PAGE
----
“Only ardent patience will bring
the attainment of splendid happiness.”
It is a figure of uncertain sex – as close as the shadow of its enigmatic smile comes to being that of a woman – and timeless, a descendent in a single life of an Aztec matron with shaved head and elongated profile, of a character in a Philip Dick novel and of an armless Hellenistic statue. Sister Patience (2001) has its weight shifted lightly to the left, embedded in its head, a halo of sacred plates and at the feet wears the symbol which unveils its name: a circle of rope – time no longer as a yoke which bleeds meat and fries nerves, but as a memento, as a sense of possibility in the cycle of man. Time, which always escapes and slips further away in an era of expectation, of the necessity to do it all, now (maybe to avoid the erosion of some centimeter of beach at the tide line of death), loosens with the virtue of calmness and tenacity: with the talent for waiting. The message that she brings sounds uncomfortable, it speaks of humility and submission to individual destiny, of an interior time opposed to the anxieties of the overheated world, of a quiet that cauterizes pain and restores faith.
And the three sisters The Graces (2002), take on an almost magical symbolism. They scrutinize the horizon to search for their own destiny. (Like the three brothers in in the Russian fable Tzarevna-ljagushka, illustrated by Bilibin in 1899, in which their dining table becomes an archetype that divides the sky in three parts while the brothers, locked back-to-back, shoot arrows into the unknown.)
Our heroines without features, are the initiation of each story, of each voyage in the world, of each choice. And for this reason they cannot be old, they are intrinsically young. They are not reduced to logic for producing and doing. Not having arms is a sign that their lives are still pages to be written. They meet joy and misfortune as it comes. They are a triangle, an unstable division that subverts the four cardinal points. It is enough to move a step and the diagnosed line of shadow from Joseph Conrad is exceeded. Today man sees himself as the Great Decider, the Great Builder of himself. In the past, popular culture opted instead for a softer more integrated attitude with nature, more permeable to supernatural balances. So, it is not by chance that we speak about the “waves of destiny”: opposing the surge of the sea one is lost, to go with it one may go far.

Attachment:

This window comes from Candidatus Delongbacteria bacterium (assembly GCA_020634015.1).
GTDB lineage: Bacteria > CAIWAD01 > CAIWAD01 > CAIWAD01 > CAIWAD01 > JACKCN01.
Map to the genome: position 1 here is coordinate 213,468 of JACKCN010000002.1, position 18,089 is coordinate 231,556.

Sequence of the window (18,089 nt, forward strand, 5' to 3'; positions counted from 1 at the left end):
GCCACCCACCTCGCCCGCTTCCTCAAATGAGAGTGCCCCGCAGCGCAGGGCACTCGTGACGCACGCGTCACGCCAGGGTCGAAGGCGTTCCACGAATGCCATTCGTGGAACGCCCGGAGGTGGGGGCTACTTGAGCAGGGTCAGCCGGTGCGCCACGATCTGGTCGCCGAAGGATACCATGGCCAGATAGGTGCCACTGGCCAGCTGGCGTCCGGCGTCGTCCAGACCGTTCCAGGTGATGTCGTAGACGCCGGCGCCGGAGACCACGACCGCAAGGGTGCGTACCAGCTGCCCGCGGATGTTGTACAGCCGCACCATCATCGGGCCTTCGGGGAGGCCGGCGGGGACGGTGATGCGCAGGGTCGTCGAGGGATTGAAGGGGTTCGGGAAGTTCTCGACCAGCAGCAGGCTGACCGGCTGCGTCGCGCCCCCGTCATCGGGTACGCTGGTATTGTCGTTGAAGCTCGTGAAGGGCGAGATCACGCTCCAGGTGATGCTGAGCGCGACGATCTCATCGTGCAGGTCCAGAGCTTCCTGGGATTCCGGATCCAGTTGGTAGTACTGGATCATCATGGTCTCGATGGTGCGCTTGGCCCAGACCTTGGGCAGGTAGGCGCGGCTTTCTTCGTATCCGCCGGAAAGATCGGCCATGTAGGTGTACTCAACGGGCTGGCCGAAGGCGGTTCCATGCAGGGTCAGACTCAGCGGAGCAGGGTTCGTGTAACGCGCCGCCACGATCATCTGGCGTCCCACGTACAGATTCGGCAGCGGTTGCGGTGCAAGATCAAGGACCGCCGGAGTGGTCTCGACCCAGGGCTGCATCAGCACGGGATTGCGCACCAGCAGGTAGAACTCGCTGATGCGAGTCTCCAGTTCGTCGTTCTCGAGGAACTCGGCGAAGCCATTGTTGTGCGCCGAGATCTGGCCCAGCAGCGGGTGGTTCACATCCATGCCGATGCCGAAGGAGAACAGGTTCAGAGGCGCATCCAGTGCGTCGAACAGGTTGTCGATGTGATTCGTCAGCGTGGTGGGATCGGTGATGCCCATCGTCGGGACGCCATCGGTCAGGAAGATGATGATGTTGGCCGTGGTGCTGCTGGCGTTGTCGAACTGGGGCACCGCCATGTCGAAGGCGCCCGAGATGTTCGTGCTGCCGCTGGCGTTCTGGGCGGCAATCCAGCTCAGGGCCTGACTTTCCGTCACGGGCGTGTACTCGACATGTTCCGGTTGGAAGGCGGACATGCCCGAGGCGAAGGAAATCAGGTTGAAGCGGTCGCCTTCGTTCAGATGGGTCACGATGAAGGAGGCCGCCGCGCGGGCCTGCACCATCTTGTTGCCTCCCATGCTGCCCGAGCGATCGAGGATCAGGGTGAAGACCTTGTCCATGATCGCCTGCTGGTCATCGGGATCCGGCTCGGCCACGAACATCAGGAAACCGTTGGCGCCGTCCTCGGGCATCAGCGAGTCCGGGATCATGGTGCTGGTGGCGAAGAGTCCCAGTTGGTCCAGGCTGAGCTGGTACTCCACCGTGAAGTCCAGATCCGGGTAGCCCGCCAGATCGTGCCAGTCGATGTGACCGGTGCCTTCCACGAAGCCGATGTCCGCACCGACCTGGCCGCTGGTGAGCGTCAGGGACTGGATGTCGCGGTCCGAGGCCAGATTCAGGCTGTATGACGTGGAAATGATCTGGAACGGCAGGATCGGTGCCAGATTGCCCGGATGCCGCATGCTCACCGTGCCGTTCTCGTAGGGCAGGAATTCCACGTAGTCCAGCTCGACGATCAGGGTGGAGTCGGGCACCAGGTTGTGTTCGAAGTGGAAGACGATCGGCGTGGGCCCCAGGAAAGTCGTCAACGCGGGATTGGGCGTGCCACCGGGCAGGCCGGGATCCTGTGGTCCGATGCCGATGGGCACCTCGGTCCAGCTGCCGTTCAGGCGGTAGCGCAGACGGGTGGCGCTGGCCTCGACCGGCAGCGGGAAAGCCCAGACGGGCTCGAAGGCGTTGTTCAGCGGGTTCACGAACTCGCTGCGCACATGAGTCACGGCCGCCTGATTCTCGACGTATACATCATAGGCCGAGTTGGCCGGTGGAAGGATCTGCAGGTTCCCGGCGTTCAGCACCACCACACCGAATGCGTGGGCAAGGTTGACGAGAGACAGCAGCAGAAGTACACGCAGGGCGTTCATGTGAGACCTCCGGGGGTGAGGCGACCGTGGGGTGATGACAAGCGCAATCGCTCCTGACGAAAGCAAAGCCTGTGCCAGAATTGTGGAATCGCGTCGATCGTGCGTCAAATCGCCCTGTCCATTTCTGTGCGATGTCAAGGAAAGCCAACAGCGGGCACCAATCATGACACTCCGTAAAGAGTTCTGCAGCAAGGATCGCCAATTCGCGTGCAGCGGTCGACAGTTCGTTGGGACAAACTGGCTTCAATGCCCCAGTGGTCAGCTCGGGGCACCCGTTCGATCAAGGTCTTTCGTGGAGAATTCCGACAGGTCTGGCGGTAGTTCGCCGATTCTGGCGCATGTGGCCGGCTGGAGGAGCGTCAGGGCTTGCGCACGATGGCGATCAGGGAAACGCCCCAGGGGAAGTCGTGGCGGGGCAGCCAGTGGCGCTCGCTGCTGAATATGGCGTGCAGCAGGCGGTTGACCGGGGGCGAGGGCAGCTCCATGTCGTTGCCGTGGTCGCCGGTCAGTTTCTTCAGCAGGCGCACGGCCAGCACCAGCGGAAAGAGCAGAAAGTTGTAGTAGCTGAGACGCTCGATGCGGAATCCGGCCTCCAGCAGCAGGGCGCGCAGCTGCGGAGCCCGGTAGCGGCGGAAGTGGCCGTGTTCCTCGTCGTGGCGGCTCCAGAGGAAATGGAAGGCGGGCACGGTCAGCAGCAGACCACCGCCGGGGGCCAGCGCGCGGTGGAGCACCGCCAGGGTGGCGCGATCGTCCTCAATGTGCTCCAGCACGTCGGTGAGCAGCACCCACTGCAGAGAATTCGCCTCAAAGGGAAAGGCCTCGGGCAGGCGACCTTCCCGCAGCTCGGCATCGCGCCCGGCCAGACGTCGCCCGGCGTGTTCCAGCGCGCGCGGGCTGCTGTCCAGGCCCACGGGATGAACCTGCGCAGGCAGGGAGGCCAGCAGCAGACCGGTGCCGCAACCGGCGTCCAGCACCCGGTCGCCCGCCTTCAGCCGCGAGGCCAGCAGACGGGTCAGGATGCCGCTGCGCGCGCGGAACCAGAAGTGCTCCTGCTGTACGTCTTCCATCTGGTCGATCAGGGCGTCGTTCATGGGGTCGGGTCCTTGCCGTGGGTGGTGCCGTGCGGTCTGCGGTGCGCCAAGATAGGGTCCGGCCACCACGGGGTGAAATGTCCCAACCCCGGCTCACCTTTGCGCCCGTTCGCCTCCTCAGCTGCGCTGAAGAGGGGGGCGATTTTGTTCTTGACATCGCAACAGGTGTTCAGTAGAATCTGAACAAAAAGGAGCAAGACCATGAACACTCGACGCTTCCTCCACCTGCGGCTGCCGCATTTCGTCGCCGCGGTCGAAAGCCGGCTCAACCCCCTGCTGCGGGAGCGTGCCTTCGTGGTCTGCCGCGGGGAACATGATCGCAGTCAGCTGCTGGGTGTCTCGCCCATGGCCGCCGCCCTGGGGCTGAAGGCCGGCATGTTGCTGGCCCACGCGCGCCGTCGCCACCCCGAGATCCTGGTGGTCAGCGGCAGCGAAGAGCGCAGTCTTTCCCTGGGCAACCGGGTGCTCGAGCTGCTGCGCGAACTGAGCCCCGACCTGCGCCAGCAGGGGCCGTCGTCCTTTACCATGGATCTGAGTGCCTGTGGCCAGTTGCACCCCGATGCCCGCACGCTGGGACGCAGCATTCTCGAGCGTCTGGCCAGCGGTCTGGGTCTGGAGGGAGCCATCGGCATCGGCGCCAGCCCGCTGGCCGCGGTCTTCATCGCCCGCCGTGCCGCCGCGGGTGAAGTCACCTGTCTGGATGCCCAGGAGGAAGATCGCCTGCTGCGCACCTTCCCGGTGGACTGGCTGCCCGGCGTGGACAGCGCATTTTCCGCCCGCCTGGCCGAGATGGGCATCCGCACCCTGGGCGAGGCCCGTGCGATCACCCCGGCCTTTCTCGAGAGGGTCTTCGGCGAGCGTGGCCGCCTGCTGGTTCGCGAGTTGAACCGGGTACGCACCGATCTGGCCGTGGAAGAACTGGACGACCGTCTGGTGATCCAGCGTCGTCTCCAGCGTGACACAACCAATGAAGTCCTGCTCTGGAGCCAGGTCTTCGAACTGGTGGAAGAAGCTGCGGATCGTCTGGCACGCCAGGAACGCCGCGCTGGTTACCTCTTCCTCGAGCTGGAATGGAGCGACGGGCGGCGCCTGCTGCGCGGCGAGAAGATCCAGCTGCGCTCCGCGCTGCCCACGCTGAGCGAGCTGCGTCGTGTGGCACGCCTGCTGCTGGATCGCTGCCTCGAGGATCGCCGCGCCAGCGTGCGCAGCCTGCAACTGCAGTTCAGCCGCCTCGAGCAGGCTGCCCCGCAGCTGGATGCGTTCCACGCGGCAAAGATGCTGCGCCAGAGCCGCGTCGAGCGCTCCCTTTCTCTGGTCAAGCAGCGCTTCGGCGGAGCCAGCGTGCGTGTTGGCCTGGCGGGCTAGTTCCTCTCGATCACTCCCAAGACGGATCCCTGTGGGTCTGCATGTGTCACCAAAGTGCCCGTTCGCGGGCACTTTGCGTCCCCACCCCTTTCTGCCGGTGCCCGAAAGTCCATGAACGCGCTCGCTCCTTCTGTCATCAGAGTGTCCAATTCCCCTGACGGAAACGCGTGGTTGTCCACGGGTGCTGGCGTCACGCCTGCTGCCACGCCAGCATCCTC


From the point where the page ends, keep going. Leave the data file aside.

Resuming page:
These two works shown would be enough to place the surrealism of Toparovsky in a magical-fantastical territory with strong spiritual veining. In his work, the human figure, always central in essence and imagery, gladly changes symbolic significance: one sees the series of the Hanging Man, that reminds us that that the macabre Tarot card, The Hanged, and his splendid bronze candelabra, Carrying Cocteau, composed of a turtle, a cactus, a twisted column and small prehensile hands that catch the melted wax- a hymn to the collaboration of the animal, vegetable, mineral and human worlds, a perfect chain of worlds, that rule fire as Atlas rules the universe. In many works the absence of limbs brings rawness: the torture of ghostly art that tells the story of a man who fights to be a man even when the circumstance is inhuman.
Here, where no one would dare to discourage the most daring dream, he has found the free space that gives him permission to build a complete career- which goes from making sculpture to designing parks and gardens. He has chosen a traditional field, cast metal sculpture in which he expresses himself in figurative terms, but he doe not confine himself to a proscribed alphabet, he has widened his own quest on the one hand toward the profound, exploring symbology, and on the other habnd to look at worldly relationships, always demonstrating great attention to the resonance of his work in context to its installation.
But here, in the heart of Southern California, he has found, most importantly, the perennial spring of prime precious matter: the light. (That condition of oxygen, together with effulgent warmth, color, scent and consistent euphoria that is the ambience in this place and which is difficult to explain to someone who has not been there.) Light as nutrition to create. Light as the primary energy opposing pain, confusion, and the tones of gray. Light as courage and essential beauty in which each person can be reborn.
The surrealism of Toparovsky places itself outside the norm and sketches pain with realistic ink: the bronze characters of Toparovsky, sometimes covering themselves with ropes, leaves or torn rags, sometimes nude, are far removed from the white Pop shapes of George Segal and instead, make us think of the molds of the victims of Pompeii shown in the Archeological Museum of Naples, examples of tragically spontaneous sculpture, irrevocably representing the physiology of pain and death. However, he takes no pleasure in black humor- like that which comes from the macabre ballets of Roland Topor (in nomen omen: topor, in Russian signifies axe. The surname of Simon changes the “o” to an “a” and therefor softens the sound of the slaughterhouse.)
Waiting, they are all figures waiting. They announce the profound advent of a different light upon the nape of our necks. We don’t know, it could also be the announcement of a return, the realization of a prophecy. In the book On the Things One Sees in the Sky, Jung places the phenomenon of the sighting of UFOs together with the neurosis of the Cold War, but also notes that the visions seem to occur to those who don’t believe in them. The force of a myth breaks a thousand censures and a thousand filters. The salvation of man is in the light, that for an instant blinds- at least for an instant- the ghosts that live in the interior abyss of man.
Eugenio Alberti Shatz
Milan, January 200